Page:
The Importance of Cultural Diversity in Health Care

As America undergoes health care reform, it’s important to consider what “universal access” means in a country undergoing significant demographic change.

For health care experts like Patricia Prelock, Ph.D., dean of the College of Nursing and Health Sciences at the University of Vermont, these changing demographics underscore the importance of cultural diversity in a profession where the patient-provider relationship is key to determining the quality of care.

“Interacting with a health care professional is such a personal relationship that it’s important that the provider you have understands the values and beliefs of the individual with whom they are working,” Prelock explains.

“The patients we’re serving now will look very different from the patients we’re going to be serving in 20 years,” she says. “If we don’t have the cultural context of the people we’re serving, we’re not going to be effective as health care professionals. It’s not just in medicine; it’s in nursing, speech pathology, physical therapy, radiation therapy – all the health professions.”

A Need to Improve Cultural Diversity in Health Care

Consider these statistics from the U.S. Census Bureau:

  • In 2043, the so-called “minority” populations will become the majority in the United States. However, no one single group will make up a majority. The non-Hispanic white population will remain the largest single group. By 2060, “minorities” – meaning those who are not of white European descent – are projected to comprise 57 percent of the population, up from 37 percent today.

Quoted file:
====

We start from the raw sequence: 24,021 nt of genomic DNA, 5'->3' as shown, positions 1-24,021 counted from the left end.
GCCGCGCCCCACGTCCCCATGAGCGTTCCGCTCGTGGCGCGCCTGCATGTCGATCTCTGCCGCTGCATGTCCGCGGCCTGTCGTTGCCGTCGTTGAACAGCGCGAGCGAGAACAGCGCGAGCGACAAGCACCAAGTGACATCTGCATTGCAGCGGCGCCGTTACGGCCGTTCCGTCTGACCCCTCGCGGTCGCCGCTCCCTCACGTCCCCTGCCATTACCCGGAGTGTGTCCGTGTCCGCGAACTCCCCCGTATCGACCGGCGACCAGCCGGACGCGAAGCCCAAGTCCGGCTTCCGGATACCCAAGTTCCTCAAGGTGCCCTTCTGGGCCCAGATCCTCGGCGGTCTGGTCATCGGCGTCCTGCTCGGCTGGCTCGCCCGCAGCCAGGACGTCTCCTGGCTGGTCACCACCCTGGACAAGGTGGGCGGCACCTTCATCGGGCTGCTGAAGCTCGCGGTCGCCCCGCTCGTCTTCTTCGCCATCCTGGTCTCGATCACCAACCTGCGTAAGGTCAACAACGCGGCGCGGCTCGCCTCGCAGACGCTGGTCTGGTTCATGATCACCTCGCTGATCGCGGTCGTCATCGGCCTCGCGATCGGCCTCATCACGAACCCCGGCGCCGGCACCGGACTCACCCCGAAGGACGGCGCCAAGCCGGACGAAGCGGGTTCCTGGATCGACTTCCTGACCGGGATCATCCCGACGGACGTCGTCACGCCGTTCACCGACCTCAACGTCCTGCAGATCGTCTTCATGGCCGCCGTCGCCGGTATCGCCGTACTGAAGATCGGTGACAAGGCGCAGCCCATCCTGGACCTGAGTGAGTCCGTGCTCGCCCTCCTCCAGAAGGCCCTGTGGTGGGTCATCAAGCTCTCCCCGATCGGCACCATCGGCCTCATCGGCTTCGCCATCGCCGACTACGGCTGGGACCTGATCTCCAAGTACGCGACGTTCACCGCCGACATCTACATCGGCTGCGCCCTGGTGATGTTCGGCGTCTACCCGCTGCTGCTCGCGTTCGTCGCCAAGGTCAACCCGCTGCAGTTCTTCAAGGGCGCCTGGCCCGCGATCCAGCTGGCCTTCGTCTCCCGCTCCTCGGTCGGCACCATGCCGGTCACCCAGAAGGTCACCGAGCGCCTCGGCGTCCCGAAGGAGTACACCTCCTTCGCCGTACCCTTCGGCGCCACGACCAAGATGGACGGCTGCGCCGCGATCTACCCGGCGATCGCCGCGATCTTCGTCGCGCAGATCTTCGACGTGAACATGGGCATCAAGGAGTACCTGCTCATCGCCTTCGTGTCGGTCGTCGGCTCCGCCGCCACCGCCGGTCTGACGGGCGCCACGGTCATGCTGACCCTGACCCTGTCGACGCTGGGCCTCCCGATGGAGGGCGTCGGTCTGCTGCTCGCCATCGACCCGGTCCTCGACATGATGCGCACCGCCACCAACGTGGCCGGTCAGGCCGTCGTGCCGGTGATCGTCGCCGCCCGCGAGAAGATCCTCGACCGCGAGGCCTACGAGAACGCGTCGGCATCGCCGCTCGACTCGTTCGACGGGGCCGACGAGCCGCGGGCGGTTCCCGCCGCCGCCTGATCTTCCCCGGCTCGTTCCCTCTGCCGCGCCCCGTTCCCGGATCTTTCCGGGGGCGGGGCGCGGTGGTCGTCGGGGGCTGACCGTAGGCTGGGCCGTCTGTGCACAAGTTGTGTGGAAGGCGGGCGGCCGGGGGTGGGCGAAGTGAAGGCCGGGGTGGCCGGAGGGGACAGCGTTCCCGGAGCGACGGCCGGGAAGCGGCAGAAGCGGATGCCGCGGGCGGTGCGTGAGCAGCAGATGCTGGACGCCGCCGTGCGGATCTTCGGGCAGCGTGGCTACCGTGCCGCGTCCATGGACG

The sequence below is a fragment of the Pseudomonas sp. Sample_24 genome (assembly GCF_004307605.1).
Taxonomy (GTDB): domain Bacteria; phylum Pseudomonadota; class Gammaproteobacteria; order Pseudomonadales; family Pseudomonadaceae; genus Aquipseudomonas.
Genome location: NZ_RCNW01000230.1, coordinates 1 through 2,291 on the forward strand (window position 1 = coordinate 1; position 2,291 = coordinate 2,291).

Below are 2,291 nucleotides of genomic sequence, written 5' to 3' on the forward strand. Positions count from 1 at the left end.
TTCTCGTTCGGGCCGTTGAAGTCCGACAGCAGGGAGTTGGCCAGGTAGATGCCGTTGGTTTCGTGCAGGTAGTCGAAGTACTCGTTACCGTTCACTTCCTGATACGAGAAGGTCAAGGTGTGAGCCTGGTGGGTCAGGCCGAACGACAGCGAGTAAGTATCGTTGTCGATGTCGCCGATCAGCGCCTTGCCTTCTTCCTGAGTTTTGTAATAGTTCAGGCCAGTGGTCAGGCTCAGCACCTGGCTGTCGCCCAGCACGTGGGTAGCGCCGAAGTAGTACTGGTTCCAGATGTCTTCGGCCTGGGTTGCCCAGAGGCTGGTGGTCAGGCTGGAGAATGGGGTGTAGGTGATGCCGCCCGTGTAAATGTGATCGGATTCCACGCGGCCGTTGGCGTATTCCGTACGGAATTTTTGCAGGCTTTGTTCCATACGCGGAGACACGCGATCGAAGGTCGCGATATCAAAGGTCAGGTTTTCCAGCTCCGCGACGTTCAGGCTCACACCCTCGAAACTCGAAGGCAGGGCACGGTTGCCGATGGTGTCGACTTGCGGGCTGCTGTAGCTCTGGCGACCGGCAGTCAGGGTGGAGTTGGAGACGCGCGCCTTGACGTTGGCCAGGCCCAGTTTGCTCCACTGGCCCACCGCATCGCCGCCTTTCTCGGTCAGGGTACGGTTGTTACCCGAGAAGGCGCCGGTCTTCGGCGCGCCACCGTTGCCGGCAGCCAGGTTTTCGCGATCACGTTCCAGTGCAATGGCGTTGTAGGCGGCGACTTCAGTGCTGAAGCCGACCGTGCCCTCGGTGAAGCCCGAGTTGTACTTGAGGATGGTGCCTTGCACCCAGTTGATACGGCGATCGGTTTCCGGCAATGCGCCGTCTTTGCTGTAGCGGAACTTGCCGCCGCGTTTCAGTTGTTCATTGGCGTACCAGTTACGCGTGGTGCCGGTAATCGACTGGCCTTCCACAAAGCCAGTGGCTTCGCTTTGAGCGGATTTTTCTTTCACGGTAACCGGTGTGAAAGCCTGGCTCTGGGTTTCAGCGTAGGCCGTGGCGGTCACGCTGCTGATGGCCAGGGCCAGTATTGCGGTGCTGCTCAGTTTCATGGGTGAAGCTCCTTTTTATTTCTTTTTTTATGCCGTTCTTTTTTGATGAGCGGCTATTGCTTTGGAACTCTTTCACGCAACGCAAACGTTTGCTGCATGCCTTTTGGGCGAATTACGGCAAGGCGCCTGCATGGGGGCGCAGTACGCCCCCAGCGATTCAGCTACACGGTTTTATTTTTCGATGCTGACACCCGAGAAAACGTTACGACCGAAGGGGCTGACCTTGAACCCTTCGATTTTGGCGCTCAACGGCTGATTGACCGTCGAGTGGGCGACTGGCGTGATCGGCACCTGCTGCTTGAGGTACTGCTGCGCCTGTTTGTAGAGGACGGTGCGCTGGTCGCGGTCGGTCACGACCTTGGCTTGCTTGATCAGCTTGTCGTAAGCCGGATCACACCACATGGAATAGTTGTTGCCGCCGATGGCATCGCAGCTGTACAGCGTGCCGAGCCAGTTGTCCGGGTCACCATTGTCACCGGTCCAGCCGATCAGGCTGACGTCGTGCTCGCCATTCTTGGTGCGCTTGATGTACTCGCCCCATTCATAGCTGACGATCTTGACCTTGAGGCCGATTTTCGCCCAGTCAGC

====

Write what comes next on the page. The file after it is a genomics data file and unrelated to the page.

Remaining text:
• By 2060, nearly one in three Americans will be Hispanic (the term used by the U.S. Census), up from one in six today. The Hispanic population will more than double, to 128.8 million.
  • The percentage of black Americans will increase to 14.7 percent — 61.8 million — in 2060.
  • Asian Americans will double to 34.4 million in 2060, comprising 8.2 percent of the total population.
  • The number of international migrants is expected to grow by 41.2 million.
  • The U.S. population is aging. By 2060, the number of Americans age 65 and over is expected to double to 92 million. Those 85 and older will make up 4.3 percent – 18.2 million — of the overall population.

Nursing, health and medical schools across the country – including those at UVM — are working to recruit students and faculty of color to ensure that health care professionals better reflect the patients they serve.

Changes in Nursing

Nursing, for example, traditionally has been composed of middle-aged white women but has slowly seen changes in the makeup of the workforce. According to the AFL-CIO’s Department for Professional Employees, the average age of nurses has increased over the past 15 years from 39 to 43, but younger people are increasingly joining the profession. Many of them are racially and ethnically diverse. In addition, the number of male nurses has increased.

And although the number of white, non-Hispanic nurses hovers around 70 percent, younger graduates of nursing schools are getting plenty of training in learning how to work with patients from a variety of backgrounds. In academic lingo, it’s called “cultural competency,” a term that is becoming much more commonly used as schools, universities, workplaces, governments and other organizations work to ensure they better serve their ever-changing communities.